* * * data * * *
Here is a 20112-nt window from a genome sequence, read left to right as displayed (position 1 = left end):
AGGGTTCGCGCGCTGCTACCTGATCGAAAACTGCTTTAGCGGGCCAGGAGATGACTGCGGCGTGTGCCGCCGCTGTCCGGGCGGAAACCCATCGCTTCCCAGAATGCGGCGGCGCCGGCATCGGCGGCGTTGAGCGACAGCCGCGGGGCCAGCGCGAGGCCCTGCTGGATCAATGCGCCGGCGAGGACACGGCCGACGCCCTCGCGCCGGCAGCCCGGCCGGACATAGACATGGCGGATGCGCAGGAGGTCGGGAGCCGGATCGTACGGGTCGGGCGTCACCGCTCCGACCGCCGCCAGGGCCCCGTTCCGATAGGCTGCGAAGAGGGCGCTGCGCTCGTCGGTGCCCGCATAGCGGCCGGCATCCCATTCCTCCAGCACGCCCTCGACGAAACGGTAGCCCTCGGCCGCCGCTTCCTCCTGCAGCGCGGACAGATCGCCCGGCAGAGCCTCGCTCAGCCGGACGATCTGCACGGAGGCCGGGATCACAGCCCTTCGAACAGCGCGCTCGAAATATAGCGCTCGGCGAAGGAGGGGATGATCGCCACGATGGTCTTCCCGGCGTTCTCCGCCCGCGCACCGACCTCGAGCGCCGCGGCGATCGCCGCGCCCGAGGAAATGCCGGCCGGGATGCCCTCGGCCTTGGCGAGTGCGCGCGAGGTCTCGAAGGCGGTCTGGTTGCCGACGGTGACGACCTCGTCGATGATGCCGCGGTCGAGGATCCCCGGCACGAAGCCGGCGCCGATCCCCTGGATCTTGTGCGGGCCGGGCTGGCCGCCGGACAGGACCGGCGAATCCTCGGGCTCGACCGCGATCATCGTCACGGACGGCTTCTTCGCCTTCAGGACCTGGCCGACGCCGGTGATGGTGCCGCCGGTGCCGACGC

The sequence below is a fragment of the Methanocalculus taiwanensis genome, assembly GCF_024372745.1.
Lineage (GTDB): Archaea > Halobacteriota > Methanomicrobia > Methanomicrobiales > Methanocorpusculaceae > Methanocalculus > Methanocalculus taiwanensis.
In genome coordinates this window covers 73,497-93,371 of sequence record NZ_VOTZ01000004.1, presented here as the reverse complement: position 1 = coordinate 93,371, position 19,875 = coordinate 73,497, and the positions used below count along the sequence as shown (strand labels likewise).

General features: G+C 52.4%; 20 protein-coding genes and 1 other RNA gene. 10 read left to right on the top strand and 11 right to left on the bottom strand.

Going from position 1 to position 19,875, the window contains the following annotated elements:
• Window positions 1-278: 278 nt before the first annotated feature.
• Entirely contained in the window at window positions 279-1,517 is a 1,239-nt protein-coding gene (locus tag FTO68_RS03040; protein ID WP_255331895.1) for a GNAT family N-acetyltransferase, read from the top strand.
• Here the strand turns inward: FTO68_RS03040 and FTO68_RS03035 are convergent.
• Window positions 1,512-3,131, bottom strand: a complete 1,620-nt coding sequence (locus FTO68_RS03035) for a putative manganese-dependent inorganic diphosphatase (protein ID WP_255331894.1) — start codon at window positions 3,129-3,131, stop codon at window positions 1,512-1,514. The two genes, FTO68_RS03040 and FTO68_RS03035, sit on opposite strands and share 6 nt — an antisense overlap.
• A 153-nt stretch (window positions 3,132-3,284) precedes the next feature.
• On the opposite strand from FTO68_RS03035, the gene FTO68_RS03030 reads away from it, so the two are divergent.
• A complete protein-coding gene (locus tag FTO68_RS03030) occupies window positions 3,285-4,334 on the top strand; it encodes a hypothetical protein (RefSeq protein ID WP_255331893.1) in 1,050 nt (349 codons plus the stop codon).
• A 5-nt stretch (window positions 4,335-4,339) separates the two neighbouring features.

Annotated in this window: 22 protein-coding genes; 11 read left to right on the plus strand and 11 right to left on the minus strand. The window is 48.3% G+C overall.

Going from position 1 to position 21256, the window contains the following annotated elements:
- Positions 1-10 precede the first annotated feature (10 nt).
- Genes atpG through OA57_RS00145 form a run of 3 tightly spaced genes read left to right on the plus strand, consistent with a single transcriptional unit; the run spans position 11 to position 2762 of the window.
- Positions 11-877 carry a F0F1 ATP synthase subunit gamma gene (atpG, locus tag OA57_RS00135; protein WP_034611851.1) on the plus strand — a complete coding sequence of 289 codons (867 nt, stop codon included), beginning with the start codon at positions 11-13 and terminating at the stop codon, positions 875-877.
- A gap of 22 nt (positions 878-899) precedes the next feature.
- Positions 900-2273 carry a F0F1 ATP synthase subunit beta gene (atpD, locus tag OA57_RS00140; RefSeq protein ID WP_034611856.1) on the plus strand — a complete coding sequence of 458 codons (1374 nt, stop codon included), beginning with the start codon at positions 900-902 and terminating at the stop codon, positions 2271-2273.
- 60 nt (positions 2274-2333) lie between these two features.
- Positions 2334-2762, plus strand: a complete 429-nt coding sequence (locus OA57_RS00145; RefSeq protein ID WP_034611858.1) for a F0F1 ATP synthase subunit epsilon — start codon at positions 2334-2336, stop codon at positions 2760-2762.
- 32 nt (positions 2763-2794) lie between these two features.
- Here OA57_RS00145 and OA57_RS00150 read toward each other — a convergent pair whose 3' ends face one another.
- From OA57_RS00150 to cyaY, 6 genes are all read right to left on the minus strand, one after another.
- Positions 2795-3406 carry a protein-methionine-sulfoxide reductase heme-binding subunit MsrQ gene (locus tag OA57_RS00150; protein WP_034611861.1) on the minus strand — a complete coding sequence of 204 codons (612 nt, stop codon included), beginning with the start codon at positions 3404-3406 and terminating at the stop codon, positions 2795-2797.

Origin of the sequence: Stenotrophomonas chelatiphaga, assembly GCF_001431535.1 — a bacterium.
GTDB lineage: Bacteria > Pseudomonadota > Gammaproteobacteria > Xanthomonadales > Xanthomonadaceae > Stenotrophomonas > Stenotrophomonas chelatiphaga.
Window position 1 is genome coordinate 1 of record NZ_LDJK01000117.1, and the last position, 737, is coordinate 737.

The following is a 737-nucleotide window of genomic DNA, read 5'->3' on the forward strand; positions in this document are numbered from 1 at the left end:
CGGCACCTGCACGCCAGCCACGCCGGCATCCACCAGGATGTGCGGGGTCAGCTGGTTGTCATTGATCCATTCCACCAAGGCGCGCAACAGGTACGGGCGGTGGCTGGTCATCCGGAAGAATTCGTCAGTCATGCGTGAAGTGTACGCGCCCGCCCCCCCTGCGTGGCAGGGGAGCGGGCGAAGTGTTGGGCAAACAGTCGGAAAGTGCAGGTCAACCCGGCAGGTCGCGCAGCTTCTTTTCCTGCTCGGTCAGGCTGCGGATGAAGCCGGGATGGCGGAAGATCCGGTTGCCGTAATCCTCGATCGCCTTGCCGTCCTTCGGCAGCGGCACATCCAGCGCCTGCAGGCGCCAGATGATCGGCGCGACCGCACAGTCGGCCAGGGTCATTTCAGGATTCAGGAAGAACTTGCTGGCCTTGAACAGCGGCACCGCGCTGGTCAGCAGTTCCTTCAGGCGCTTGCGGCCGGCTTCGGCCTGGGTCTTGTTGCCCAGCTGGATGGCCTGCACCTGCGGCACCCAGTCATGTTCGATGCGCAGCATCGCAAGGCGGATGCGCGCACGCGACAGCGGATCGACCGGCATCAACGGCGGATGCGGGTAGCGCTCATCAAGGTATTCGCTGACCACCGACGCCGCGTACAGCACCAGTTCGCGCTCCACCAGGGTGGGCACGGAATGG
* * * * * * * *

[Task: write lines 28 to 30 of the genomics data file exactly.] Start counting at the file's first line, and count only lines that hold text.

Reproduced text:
- Positions 2795-3406 carry a protein-methionine-sulfoxide reductase heme-binding subunit MsrQ gene (locus tag OA57_RS00150; protein WP_034611861.1) on the minus strand — a complete coding sequence of 204 codons (612 nt, stop codon included), beginning with the start codon at positions 3404-3406 and terminating at the stop codon, positions 2795-2797.

Origin of the sequence: Stenotrophomonas chelatiphaga, assembly GCF_001431535.1 — a bacterium.
GTDB lineage: Bacteria > Pseudomonadota > Gammaproteobacteria > Xanthomonadales > Xanthomonadaceae > Stenotrophomonas > Stenotrophomonas chelatiphaga.